FREQUENTLY ASKED QUESTIONS
Judging by Brad’s current speaking and teaching schedule—and his priority to make Volume 1 available in digital and Spanish editions—Volume 3, Roof Catchments and Cistern Systems, will likely be available no sooner than 2016. If you would like to receive notification once Volume 3 is available, please scroll to the box on the left side of any page of this website to sign up for Brad’s email list.
I live in an environment that receives more rain than an arid region such as Tucson. Do the principles in Brad’s books still apply?
The principles work everywhere. What changes is the plant palette. If you have more consistent/abundant rain, use plants and trees that require or can tolerate more water to grow shade, food, medicine, native wildlife habitat, etc. Where appropriate, Brad recommends setting up a system whereby any supplemental watering of gardens or landscape plants comes from non-potable onsite sources such as rainwater, stormwater, or greywater — just as he does in Tucson. If you have even more rainwater available, consider using it in the home in addition to outdoor uses.
We recommend calling ahead to each location to assure that they have Brad’s books in stock.
Antigone Books on Fourth Ave,
Revolutionary Grounds on Fourth Ave,
Native Seeds/SEARCH on Campbell Ave,
Originate Natural Building Materials on N Ninth Ave,
Desert Survivors on Starr Pass,
The Nature Conservancy’s gift shop on Fort Lowell, or the
Arizona Sonora Desert Museum gift shop on Kinney Road.
Or you can email us to see about picking books up directly from us.
Also, the Book Stop on Fourth Ave sometimes carries damaged or previous-edition copies of Brad’s books.
Changing Hands Bookstore on S McClintock Drive
Flagstaff Native Plant & Seed
Museum of Northern Arizona bookstore
Winter Sun Trading Company
Albuquerque: La Montanita Coop, Valley and Nob Hill Locations
Santa Fe: La Montanita Coop on West Alameda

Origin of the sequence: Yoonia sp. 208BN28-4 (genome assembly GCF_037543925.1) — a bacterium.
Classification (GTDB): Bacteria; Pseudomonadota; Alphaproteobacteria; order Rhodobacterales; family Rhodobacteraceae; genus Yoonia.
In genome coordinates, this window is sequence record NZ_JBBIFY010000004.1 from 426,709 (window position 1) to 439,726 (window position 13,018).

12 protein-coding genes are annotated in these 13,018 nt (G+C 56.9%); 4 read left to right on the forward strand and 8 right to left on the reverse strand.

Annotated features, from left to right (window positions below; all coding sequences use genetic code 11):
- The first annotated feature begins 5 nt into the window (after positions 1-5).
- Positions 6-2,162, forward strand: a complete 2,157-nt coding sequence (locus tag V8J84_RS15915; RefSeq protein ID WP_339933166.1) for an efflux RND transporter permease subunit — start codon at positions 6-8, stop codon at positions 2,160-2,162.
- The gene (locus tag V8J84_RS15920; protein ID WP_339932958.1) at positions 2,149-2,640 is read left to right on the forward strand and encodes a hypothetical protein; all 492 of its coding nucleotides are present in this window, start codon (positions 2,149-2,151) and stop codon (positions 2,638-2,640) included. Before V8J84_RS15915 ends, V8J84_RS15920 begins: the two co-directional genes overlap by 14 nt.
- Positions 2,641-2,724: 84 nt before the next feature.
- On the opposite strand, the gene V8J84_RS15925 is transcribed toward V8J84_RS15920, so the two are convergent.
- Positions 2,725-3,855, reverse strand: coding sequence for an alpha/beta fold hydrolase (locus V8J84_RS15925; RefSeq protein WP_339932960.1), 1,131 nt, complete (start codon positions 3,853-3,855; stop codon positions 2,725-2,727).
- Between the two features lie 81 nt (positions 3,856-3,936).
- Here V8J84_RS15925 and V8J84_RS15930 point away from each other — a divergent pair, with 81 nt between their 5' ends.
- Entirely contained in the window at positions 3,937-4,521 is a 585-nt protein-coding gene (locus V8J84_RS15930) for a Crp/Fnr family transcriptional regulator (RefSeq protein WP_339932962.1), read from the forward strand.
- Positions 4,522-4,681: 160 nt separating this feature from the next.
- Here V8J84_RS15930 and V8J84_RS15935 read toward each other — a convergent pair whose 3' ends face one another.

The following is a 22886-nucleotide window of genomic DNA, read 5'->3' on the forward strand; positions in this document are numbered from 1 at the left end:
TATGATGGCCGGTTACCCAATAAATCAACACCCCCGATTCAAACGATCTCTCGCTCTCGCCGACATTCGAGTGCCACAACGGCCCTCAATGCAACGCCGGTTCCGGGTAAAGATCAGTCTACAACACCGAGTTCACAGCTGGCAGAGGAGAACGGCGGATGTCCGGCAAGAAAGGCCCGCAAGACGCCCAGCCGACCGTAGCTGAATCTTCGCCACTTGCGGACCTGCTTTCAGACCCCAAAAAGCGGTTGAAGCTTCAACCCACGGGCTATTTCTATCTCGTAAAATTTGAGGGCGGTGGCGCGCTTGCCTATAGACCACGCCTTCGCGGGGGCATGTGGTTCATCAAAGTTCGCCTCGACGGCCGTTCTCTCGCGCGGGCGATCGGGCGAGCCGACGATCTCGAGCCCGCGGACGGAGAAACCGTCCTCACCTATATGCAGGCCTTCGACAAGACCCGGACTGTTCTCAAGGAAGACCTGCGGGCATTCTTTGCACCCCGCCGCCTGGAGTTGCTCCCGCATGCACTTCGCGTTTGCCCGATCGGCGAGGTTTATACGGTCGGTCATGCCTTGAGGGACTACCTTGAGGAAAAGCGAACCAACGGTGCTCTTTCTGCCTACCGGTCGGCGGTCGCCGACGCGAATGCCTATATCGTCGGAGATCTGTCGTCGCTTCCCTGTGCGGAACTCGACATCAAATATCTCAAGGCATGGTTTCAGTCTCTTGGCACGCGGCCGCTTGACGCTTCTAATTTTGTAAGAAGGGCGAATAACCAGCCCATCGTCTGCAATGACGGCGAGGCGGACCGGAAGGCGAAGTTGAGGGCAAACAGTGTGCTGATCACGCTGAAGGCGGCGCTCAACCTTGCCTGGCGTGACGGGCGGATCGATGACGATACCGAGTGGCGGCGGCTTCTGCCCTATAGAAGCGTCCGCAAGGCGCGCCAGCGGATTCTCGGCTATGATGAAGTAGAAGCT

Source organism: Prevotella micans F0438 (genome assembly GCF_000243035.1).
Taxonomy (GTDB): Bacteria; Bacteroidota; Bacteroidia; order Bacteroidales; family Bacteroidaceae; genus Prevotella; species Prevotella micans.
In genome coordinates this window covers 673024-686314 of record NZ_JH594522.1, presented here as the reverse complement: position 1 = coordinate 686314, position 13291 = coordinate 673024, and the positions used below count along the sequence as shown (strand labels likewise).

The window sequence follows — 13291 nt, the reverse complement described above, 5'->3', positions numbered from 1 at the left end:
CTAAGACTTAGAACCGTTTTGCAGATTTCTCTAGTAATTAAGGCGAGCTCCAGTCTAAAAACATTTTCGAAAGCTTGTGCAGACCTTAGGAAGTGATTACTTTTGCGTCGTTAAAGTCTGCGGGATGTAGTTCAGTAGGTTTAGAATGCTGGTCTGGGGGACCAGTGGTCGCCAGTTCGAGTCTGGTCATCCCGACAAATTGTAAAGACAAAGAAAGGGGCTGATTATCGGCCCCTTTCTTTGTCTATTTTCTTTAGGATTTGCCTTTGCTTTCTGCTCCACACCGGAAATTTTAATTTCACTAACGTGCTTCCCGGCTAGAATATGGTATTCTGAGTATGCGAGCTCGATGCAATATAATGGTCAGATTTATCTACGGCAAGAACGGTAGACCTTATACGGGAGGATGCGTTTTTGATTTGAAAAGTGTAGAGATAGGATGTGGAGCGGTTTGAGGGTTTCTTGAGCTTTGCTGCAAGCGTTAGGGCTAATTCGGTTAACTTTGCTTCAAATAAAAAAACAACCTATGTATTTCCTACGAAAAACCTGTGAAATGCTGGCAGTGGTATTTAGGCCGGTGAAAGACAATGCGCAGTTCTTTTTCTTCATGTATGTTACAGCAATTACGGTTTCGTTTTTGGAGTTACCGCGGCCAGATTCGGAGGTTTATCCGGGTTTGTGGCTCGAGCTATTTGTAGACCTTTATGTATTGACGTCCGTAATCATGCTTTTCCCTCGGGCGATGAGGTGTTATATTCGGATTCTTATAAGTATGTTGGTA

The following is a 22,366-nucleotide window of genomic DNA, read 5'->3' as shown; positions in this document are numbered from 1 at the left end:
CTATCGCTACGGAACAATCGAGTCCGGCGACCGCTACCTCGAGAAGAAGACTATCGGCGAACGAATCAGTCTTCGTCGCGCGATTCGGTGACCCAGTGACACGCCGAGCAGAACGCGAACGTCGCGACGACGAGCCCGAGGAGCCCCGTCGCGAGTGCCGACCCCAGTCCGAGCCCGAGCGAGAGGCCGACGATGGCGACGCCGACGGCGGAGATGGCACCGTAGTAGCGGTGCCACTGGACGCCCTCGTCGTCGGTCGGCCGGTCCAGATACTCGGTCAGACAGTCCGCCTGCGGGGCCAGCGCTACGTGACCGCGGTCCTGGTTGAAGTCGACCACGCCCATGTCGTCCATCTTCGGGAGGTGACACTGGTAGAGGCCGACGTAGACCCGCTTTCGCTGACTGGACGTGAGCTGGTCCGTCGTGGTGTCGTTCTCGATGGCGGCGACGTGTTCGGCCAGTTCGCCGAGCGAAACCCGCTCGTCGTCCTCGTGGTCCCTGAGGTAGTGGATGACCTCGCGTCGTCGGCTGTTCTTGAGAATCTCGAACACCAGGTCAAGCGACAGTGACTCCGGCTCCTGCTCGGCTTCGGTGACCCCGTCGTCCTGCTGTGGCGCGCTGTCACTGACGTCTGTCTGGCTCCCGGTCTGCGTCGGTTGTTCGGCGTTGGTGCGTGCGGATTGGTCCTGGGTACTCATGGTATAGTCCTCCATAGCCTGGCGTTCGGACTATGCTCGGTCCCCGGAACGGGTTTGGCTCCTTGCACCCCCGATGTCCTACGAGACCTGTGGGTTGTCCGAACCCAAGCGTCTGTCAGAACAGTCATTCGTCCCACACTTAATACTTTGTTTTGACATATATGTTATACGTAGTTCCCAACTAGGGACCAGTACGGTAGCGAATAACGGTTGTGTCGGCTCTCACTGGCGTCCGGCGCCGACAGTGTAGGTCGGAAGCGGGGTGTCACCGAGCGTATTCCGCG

ELSEWHERE IN THE U.S.: Check with the folks at your local independent bookseller in order to support your community – if they don’t carry Brad’s books, any bookstore can special-order them through Brad’s distributor, Chelsea Green.
AUSTRALIA & NEW ZEALAND: Brad’s books are currently available through the Permaculture Research Institute’s web store, and can likely be ordered through your local bookstore.
Are Brad’s books available in any other languages than English, or other regions of the world besides North America and Australia/New Zealand?
Volume 1 is now available in Arabic! See the home page of this website for links to more information. In addition, we are working on making Brad’s books available in Spanish, and would consider working with a foreign publisher or distributor who is interested in purchasing foreign rights for their country or region. Please contact us if this is up your alley and you have or know of resources to help make these projects happen! Our U.S. distributor works with distributors in other countries, so talk to your local bookstore about ordering Brad’s books. You can use the contact link above if you need help tracking down the name of the distributor that serves your region.
Most of the videos on this site are not Brad’s property, and therefore he alone cannot grant you permission for their use. However, if you contact the producer(s) of the video(s) you are interested in and they grant you permission, then Brad is fine with your use of these videos, provided you give proper credit to the producer and to HarvestingRainwater.com.
Thank you for asking first! Brad is always happy to have you cite his work in your paper or presentation, or include a link on your website to credit his work. If you’re interested in using 10 or fewer of Brad’s images (the low-res versions downloadable from his website), then you have his permission as long as you clearly watermark/caption any unmarked images with “© HarvestingRainwater.com.” There is no need to specify which volume of Brad’s book series the images are taken from. If you want the original, high-res version, there is a fee for this: $50 for up to 5 images. If you are interested in using a photo/image that credits someone other than Brad, please email us to find out if we are able to grant such permission, and if so, with what stipulations. Also contact us if you are interested in publishing a photo/image in a book.